US President Donald Trump says Attorney General Jeff Sessions is safe in his job at least until the November congressional elections, Bloomberg News has reported.
"I just would love to have him do a great job," Bloomberg quoted Mr Trump as saying. It said the president declined to comment when asked whether he would keep Mr Sessions in office beyond November.
Mr Trump has repeatedly attacked Sessions for recusing himself from the investigation into Russian interference in the 2016 U.S. presidential election campaign. After the recusal, Deputy Attorney General Rod Rosenstein appointed Special Counsel Robert Mueller to lead the probe, which Mr Trump has called a "witch hunt."
Asked in the Bloomberg News interview whether he would comply if Mr Mueller issued a subpoena for him to appear for questioning, Mr Trump said: "I'll see what happens."
"I view it differently," Bloomberg quoted Mr Trump as saying. "I view it as an illegal investigation" because "great scholars" have said that "there should never have been a special counsel".
The president has repeatedly criticized Mr Sessions over the Russia probe and resumed the attacks via Twitter last week, saying the attorney general had never fully exerted control over the Justice Department.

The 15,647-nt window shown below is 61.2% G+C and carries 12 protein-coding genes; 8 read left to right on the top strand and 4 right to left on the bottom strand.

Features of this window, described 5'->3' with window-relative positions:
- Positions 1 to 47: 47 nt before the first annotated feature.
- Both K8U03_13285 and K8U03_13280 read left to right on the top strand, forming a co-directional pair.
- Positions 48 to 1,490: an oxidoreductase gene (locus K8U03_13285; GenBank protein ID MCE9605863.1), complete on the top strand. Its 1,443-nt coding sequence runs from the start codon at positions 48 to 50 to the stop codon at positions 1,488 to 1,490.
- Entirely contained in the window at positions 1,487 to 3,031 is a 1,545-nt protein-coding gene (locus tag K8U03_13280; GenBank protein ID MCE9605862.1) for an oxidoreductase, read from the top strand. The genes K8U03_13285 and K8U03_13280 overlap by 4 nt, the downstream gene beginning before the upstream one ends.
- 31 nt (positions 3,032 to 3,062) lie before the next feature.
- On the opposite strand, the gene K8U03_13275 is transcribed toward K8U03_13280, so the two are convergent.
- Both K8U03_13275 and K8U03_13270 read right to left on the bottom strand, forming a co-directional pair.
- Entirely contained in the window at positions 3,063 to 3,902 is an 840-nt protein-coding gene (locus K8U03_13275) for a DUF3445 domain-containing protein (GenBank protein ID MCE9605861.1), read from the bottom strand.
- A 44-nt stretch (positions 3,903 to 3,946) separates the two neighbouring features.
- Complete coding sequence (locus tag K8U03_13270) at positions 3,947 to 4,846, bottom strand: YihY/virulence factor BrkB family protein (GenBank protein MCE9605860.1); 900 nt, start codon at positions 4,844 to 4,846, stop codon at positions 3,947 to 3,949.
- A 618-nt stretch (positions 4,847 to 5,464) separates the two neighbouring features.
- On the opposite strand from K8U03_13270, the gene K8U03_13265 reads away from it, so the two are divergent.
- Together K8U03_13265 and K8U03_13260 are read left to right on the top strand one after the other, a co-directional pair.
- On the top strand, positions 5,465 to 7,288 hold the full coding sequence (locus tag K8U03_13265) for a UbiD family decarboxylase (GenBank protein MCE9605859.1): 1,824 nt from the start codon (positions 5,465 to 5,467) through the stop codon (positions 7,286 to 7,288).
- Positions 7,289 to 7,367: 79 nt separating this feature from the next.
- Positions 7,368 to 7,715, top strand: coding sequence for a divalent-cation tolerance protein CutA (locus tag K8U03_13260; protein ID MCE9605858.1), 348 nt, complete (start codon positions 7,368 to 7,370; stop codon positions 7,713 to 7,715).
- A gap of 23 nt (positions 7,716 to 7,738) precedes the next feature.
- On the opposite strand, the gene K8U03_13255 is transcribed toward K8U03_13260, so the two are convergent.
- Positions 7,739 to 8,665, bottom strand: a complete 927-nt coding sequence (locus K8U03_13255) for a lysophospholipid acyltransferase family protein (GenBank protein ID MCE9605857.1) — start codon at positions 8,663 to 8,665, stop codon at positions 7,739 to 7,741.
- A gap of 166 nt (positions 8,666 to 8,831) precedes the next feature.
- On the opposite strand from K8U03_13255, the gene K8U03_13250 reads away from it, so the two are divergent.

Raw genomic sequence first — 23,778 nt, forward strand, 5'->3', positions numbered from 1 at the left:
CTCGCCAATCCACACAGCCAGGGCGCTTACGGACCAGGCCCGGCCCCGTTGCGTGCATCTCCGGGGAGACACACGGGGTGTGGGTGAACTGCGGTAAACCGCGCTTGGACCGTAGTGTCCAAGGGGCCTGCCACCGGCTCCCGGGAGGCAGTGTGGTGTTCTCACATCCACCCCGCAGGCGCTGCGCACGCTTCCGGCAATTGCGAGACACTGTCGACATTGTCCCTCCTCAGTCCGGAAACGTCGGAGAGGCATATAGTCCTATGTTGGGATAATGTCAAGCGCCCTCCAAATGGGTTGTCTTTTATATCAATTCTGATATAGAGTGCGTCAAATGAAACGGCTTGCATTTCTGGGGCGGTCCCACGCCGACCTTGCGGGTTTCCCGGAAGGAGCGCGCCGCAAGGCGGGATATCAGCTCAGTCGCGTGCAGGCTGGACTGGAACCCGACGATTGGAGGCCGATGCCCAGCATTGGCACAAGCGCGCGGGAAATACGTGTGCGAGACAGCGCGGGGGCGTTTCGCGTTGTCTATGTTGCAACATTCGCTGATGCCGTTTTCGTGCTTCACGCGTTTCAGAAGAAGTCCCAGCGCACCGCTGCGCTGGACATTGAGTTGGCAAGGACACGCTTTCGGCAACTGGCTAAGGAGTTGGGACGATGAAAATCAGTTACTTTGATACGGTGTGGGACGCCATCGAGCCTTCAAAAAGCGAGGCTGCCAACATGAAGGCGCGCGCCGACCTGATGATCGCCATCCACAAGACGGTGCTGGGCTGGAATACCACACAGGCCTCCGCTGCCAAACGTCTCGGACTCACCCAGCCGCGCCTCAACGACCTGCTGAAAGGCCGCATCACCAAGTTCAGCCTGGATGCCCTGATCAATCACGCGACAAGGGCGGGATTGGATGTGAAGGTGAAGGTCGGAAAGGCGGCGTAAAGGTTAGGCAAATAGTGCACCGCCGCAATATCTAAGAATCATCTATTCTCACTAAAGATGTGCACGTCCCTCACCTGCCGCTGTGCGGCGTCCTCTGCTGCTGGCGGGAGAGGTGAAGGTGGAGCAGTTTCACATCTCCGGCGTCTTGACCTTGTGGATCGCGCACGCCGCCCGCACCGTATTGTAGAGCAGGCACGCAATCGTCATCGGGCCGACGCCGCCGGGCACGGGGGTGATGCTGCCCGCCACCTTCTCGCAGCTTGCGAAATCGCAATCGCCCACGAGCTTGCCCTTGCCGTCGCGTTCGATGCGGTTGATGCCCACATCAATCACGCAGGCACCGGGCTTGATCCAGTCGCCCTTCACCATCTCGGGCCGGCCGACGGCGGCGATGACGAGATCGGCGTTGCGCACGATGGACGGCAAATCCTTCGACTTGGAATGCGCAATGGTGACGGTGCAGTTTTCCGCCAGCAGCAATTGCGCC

Mr Sessions, in a rare rebuttal, responded that he took control of the department the day he became attorney general and would not allow it to be "improperly influenced by political considerations."
Mr Trump said in a Twitter post on Saturday that Mr Sessions "doesn't understand what is happening underneath his command position." He charged that Mr Mueller's probe was "highly conflicted" and that "real corruption goes untouched."
Some Republican lawmakers have predicted Mr Trump would replace Sessions, a former US senator, after the November elections.
Senator Lindsey Graham, who is close to Mr Trump and a defender of Mr Sessions, said last week he believed Mr Trump would appoint a new attorney general but should wait until the elections, in which Republicans are seeking to maintain control of both the House of Representatives and Senate.